Safe Ride and DDS work to improve safety, efficiency
This summer, Safe Ride and the Designated Driver Service (DDS) implemented a disciplinary action plan for student drivers who speed. The ability to record driver’s speed comes with the installation of a GPS device in each vehicle.
“The goal is to educate [drivers] and let them have that time frame to correct their behavior,” said Ashley McCrea, the Safe Rides program manager for University of Oregon Police Department. She said that by tracking drivers’ speeds, she hopes to bring more safety and accountability to the program.
McCrea said that employees who exceed the speed limit by 10 miles per hour will receive a verbal warning and reminder of speed limits. If that driver is recorded speeding again, they will receive a written warning.
While disciplinary actions will be discussed on a case-by-case basis, Kelly McIver, the UOPD spokesperson, said that speeding over 20 miles per hour could result in immediate suspension.
University of Oregon Safe Ride drivers were involved in 10 collision incidents and DDS drivers were involved in five during the 2017-18 fiscal year. The collisions included both single and multiple-vehicle incidents.
This was a 50 percent increase from the 2016-17 fiscal year McIver wrote in an email. Additionally, the services hired 33 new drivers, bringing their total from 67 to 100. Ridership also saw a 47 percent increase between the 2017 and 2018 fiscal year.
A reason for the increase in collisions could be that both Safe Ride and DDS expanded the number of vehicles and employees, McIver said.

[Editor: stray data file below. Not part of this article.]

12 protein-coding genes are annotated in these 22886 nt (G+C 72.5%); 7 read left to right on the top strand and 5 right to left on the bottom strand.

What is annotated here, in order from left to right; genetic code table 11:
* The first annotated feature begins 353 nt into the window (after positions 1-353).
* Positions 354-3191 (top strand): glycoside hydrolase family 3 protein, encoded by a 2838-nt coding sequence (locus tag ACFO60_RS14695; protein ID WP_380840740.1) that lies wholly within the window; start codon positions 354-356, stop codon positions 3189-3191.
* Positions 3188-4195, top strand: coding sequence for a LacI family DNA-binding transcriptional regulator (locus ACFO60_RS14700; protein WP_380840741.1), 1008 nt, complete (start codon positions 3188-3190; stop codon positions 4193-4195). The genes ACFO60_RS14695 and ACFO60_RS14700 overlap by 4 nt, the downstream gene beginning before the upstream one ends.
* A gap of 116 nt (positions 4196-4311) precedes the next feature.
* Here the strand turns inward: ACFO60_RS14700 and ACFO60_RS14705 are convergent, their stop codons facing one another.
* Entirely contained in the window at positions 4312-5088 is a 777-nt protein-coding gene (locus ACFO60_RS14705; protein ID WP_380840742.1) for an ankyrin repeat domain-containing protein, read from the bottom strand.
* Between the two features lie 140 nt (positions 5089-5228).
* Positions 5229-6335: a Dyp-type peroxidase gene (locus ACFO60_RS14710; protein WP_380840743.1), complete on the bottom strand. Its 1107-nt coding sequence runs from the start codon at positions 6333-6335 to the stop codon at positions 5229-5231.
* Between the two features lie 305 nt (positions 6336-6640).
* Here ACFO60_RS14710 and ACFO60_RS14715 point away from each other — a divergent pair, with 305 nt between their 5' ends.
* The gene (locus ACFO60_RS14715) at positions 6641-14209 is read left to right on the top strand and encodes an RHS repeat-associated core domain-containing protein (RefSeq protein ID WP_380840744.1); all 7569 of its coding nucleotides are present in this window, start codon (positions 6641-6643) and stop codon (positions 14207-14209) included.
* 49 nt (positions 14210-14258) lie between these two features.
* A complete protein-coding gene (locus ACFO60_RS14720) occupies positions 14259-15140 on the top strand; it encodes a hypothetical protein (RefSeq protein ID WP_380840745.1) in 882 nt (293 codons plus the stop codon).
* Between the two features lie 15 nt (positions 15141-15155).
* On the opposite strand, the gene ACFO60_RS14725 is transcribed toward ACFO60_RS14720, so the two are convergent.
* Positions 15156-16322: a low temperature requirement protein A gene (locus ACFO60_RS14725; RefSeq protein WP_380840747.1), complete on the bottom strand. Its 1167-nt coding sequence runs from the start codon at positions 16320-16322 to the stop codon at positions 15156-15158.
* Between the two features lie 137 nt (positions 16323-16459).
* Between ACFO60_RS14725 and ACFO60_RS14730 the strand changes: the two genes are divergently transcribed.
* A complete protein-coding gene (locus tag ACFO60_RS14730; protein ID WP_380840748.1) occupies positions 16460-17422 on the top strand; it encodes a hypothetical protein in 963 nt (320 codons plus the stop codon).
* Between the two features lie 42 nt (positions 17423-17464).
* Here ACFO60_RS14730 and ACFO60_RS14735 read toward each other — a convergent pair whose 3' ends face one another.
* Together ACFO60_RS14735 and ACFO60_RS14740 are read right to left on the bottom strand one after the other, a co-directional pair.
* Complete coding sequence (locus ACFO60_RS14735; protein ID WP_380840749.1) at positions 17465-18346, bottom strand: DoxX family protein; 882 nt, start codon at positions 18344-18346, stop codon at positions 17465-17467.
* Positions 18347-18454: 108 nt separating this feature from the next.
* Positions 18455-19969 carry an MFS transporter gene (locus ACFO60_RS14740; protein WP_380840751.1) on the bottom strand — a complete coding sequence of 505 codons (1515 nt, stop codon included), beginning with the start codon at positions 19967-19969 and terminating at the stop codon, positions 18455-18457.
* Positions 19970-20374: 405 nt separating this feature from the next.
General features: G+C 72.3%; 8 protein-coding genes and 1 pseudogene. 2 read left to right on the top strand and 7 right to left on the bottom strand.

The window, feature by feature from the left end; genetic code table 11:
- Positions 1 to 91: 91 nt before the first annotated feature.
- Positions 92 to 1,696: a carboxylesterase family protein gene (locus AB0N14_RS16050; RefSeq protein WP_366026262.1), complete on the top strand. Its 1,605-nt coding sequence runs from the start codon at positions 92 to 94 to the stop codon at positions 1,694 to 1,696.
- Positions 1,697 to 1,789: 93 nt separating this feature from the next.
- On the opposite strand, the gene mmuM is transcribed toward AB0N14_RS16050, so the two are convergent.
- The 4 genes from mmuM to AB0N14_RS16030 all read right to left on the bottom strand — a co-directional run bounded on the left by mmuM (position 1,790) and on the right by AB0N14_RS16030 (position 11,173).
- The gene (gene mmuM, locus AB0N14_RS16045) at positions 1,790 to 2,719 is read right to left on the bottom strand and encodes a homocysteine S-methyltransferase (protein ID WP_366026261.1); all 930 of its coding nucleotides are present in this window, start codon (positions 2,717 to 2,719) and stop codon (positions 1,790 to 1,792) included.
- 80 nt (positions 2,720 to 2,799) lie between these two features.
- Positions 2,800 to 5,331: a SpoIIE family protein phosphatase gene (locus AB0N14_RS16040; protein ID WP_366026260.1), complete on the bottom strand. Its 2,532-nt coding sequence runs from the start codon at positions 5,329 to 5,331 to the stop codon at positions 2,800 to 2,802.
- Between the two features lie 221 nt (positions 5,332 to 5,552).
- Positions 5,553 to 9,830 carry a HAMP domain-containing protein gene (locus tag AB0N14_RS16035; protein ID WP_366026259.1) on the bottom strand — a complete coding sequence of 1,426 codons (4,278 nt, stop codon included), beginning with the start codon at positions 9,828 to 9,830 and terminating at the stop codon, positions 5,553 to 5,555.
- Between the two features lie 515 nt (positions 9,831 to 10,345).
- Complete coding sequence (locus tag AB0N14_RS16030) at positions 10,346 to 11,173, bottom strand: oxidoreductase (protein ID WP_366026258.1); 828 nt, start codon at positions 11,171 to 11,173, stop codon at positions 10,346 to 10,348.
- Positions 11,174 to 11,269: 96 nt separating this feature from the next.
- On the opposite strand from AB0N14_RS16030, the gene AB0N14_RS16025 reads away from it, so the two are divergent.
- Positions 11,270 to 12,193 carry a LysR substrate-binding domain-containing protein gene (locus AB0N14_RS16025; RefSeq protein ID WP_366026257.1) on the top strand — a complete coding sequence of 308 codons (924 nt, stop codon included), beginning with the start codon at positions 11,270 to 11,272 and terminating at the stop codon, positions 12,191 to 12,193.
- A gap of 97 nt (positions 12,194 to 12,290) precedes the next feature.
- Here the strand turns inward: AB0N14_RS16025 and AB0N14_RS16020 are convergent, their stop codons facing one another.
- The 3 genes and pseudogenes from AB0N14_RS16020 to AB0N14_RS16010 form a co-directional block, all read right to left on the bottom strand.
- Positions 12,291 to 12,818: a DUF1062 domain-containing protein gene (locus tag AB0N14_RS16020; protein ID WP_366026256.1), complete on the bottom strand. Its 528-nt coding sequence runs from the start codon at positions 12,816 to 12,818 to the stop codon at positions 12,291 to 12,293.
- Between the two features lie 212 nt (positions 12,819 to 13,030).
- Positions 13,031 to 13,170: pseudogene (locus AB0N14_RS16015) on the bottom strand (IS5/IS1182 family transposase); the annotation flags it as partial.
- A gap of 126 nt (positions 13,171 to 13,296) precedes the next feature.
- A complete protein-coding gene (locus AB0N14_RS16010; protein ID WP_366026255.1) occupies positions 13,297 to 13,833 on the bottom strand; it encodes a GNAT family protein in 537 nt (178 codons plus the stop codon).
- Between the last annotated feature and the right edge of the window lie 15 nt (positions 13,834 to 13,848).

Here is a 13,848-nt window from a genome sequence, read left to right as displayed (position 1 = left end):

“More cars, more drivers, more rides can logically lead to an increased chance for collisions,” McIver wrote.
Another factor could be that not every incident was reported prior to 2017, before UOPD began overseeing the programs.
“No number of accidents is acceptable or desirable, and the UO has a responsibility for drivers, riders and the community at large, to operate the programs as safely as possible,” McIver wrote.
Although not all collisions can be attributed to speeding, McCrea said feedback from Safe Ride and DDS passengers indicated that drivers speeding was a concern. As a solution, Safe Ride and DDS vehicles were fitted with GPS devices during the 2017 winter break that allow the program directors to track the speed and location of vehicles.
McIver said all vehicles operated by UOPD have GPS, so the installation of GPS devices was a matter of bringing the Safe Ride and DDS fleet of 11 vehicles up to the rest of the department’s standards.
Since the GPS devices were installed and the disciplinary action plan was put in place, McCrea said speeding has become less frequent. Making drivers aware of their speeds, she said, keeps them defensive, aware and accountable.
In May, the Emerald reported that Safe Ride and DDS expanded their fleet of vehicles to increase the number of rides given to students. Now, McCrea said, the programs are aiming to become more efficient. The GPS devices allow Safe Ride directors to track vehicle mileage and speed to generate a report that can be used to implement better routes or processes in the future.
Safe Ride and DDS are also partnering with UO’s Geographic Information System (GIS) department to create an app that will allow employees to use the data from GPS trackers to become more efficient. Eventually, McCrea said, the goal is to have a user-friendly app to request a ride, but for now the app would be used mainly by employees.
In addition, students can expect to see new decals on Safe Ride and DDS vehicles to make them more easily identifiable. In January, the program requested $13,400 from ASUO for new decals, and although ASUO initially postponed the proposal, it was later accepted.
Correction: The disciplinary action plan was corrected. ASUO postponed a decision on decals, an earlier version of the story said the request was rejected.
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